45. “So I extend my hand and he grabs my hand and he pulls in and back.”

This is the classic Trump handshake move. The tug and pull. I believe he’s patented it.

46. “He was going for the hug, going for the hug.”

I would not have guessed Donald Trump was a hugger.

47. “I’m not an unusually strong person but I work out.”


48. “And so the whole world saw him kiss me.”

This took an unexpected turn.

49. “It was to make me a friend of ours.”

All I can think of is “Donnie Brasco.”

50. “He said, ‘I expect loyalty, I need loyalty.’”

Trump says he never said any such thing. Someone is not telling the truth.

51. “We just stared at each other and then he went on eating.”

Sounds like every date I went on in high school.

52. “It was him talking almost the entire time, which I’ve discovered is something he frequently does.”

A little bit of monologuing never hurt anyone, right?

53. “On and on and on and on. Everyone agrees, everyone agrees, I did this, the– I never assaulted these women, I never made fun of a reporter.”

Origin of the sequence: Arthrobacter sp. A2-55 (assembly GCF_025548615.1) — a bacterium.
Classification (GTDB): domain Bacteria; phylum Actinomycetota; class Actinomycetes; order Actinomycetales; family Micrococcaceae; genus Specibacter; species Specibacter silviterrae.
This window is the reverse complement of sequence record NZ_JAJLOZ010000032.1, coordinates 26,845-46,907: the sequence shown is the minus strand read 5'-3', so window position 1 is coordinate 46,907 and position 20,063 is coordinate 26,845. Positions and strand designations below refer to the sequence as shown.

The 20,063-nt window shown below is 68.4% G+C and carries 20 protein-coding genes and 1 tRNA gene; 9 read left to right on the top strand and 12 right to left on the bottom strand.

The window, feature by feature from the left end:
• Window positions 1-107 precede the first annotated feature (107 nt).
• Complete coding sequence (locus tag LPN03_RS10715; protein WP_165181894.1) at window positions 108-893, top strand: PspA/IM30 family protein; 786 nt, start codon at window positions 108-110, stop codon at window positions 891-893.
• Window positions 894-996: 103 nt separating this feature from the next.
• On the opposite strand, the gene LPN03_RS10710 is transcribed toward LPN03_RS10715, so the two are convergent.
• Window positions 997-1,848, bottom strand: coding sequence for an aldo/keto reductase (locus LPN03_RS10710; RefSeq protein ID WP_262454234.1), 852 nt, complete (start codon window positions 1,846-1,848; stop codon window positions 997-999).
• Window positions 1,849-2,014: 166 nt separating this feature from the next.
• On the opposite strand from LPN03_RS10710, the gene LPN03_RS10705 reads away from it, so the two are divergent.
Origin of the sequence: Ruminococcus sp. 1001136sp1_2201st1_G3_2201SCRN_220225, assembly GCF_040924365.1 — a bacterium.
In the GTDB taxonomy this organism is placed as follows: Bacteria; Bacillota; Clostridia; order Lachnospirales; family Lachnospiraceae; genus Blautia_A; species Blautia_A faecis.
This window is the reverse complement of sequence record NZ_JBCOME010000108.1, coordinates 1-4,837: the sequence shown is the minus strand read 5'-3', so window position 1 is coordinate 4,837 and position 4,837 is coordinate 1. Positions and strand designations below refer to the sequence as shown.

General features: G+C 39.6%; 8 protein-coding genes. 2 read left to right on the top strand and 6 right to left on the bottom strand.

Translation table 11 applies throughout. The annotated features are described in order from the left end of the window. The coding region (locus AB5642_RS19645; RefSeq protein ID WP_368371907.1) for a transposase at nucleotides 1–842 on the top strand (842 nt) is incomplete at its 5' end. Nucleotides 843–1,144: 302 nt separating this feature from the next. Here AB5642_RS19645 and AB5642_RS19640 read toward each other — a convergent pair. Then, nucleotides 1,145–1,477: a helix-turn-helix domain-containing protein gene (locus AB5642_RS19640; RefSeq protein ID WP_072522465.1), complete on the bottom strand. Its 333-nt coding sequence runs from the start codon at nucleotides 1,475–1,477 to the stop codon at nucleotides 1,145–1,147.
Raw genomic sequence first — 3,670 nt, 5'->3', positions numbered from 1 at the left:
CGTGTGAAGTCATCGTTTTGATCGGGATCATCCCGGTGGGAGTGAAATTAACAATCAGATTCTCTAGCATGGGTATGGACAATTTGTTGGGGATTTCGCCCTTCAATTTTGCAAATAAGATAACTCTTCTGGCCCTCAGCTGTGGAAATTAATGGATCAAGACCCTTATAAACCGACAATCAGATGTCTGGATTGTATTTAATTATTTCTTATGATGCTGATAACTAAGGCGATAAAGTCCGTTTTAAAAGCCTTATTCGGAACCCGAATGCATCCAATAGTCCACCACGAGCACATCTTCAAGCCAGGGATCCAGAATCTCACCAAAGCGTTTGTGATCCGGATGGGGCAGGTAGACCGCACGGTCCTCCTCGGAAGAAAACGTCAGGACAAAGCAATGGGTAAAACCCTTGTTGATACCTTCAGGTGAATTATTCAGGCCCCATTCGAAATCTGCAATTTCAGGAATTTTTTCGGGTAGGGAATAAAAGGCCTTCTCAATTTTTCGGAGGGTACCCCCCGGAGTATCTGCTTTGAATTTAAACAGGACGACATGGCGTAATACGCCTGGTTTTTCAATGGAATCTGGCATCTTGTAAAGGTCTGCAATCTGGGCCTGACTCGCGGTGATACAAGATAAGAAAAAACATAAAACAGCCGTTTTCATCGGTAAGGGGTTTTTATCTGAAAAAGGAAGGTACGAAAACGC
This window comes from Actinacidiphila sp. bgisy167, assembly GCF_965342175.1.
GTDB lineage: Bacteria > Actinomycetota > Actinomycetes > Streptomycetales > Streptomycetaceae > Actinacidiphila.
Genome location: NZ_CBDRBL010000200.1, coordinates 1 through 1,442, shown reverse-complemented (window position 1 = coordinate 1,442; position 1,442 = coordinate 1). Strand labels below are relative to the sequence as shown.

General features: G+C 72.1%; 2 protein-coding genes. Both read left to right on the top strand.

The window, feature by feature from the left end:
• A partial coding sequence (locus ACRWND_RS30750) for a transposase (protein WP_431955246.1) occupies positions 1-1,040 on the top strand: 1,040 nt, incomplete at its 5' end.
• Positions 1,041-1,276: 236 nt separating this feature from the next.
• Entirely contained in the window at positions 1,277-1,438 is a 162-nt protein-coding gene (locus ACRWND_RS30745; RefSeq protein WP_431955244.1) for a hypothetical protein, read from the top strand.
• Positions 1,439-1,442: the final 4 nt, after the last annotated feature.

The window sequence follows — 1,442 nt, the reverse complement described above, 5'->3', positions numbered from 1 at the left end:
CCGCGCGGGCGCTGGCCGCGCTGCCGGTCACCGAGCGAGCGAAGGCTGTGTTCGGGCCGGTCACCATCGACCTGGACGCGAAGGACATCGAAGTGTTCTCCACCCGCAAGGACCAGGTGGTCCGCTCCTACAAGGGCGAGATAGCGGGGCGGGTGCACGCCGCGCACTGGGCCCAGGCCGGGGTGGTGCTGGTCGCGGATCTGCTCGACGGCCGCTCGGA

The Trump presidency, in three sentences.

54. “He is someone who is – for whom the truth is not a high value.”

I actually think Trump thinks he is telling the truth. Because he repeats it to himself enough times that he becomes convinced that whatever he says is the truth no matter what the actual facts bear out.

55. “So what kind of marriage to what kind of man does your wife think there’s only a 99 percent chance you didn’t do that?”

If Trump wasn’t already pissed off about this Comey sitdown (he was!) then this would make him crazy. Comey offering judgment on the state of his marriage? Rough.

56. “I’m not a comedian but I occasionally say something that’s funny that people chuckle with each other.”


57. “The president was talking about something that had happened during an airing of a interview he did with Bill O’Reilly on Fox.”